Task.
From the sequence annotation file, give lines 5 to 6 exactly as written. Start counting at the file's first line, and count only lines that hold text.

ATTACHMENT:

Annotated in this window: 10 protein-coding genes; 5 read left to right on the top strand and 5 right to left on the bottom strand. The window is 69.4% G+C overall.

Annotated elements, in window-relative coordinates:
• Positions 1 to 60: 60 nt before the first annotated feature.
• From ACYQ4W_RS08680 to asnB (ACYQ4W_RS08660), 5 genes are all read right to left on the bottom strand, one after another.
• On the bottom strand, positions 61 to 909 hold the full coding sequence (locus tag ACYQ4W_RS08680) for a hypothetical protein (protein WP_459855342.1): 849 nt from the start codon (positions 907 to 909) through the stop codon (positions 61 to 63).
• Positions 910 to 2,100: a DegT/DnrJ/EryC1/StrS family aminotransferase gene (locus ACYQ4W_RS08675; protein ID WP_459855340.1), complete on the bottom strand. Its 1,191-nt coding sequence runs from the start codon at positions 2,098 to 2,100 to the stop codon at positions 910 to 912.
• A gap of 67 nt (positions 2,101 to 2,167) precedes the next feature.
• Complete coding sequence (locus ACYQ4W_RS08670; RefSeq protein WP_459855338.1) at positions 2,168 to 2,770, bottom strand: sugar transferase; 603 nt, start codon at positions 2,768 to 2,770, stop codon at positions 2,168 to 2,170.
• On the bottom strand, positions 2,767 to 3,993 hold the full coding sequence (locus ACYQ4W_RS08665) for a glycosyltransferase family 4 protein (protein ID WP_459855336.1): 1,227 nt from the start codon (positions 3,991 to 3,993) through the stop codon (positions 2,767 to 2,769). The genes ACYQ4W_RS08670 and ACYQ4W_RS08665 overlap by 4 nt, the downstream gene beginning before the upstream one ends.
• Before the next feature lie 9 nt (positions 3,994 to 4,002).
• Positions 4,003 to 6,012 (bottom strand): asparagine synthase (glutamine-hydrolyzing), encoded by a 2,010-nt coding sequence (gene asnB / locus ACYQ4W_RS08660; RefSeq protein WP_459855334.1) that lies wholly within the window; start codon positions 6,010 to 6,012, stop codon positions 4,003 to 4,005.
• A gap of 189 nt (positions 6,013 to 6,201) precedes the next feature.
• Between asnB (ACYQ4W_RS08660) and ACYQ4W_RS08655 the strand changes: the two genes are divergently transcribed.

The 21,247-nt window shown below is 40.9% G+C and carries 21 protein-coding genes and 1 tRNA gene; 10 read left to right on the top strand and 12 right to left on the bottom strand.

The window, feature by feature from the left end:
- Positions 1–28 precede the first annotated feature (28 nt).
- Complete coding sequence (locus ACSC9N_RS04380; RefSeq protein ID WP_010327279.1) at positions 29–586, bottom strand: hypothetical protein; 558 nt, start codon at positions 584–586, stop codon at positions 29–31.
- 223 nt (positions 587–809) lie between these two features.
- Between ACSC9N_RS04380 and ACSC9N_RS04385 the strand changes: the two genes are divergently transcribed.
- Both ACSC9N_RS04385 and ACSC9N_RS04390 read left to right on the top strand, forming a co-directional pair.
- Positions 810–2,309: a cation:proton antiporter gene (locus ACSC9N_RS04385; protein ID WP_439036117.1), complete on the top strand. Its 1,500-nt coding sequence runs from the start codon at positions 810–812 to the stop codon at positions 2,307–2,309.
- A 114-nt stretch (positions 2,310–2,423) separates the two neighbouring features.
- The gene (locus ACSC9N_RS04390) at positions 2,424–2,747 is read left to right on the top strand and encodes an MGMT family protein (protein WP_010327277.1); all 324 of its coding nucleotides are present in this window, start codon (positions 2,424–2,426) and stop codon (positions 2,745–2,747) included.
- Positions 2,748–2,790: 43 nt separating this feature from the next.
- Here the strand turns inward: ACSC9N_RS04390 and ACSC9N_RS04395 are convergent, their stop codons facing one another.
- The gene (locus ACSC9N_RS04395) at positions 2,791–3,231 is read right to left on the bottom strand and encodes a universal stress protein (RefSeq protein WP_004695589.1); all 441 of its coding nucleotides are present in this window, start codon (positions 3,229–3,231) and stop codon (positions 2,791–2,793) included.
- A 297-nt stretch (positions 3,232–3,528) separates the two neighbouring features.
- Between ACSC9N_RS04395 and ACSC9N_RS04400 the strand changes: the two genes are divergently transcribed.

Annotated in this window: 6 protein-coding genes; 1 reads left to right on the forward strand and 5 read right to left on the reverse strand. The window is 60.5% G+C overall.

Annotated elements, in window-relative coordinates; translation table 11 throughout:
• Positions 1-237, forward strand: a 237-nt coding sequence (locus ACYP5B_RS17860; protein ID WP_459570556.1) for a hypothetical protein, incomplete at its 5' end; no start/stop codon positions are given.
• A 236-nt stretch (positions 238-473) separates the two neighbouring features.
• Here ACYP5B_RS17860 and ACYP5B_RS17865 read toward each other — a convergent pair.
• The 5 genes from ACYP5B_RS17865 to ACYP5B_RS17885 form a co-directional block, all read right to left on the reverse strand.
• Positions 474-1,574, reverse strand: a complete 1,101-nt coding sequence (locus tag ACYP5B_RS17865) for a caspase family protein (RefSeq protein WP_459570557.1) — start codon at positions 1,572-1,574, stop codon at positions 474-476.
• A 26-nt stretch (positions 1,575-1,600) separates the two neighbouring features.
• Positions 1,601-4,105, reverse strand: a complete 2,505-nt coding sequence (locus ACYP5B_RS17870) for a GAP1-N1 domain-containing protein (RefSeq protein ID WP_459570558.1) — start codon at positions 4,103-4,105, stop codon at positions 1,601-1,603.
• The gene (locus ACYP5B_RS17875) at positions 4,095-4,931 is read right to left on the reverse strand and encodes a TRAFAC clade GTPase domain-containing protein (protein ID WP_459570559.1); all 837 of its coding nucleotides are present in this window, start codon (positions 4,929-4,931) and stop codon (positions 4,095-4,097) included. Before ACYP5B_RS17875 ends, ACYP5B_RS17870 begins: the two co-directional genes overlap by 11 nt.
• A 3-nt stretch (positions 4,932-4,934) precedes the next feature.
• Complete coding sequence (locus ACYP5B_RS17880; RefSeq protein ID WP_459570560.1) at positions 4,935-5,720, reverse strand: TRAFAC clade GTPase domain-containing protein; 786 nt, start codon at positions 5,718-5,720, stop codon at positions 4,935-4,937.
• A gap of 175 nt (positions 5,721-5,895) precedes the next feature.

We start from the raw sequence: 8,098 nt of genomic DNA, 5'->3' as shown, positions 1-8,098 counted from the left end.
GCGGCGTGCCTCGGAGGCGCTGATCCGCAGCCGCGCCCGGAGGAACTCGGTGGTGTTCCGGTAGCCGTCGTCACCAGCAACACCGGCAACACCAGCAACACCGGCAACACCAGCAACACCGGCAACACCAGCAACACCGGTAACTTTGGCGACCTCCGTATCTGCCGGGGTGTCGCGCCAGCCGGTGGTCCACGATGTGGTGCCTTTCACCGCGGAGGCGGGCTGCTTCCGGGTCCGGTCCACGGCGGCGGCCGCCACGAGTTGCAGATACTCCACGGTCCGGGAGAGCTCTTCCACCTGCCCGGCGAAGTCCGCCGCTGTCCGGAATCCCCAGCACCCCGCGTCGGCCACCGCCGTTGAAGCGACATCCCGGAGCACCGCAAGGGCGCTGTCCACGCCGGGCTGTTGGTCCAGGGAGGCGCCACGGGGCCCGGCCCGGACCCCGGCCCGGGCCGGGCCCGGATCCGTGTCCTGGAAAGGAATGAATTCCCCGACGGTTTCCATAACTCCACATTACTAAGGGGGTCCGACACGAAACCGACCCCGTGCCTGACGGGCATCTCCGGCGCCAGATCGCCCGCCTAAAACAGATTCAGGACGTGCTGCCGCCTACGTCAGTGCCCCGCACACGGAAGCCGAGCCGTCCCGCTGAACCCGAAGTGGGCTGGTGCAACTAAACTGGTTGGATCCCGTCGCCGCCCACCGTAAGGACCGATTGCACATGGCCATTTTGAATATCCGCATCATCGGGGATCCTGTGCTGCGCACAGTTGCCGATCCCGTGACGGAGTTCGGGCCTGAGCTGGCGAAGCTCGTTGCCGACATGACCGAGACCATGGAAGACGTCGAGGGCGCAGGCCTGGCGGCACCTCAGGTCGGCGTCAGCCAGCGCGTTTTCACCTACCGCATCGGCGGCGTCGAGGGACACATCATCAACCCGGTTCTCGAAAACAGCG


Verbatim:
• On the bottom strand, positions 61 to 909 hold the full coding sequence (locus tag ACYQ4W_RS08680) for a hypothetical protein (protein WP_459855342.1): 849 nt from the start codon (positions 907 to 909) through the stop codon (positions 61 to 63).
• Positions 910 to 2,100: a DegT/DnrJ/EryC1/StrS family aminotransferase gene (locus ACYQ4W_RS08675; protein ID WP_459855340.1), complete on the bottom strand. Its 1,191-nt coding sequence runs from the start codon at positions 2,098 to 2,100 to the stop codon at positions 910 to 912.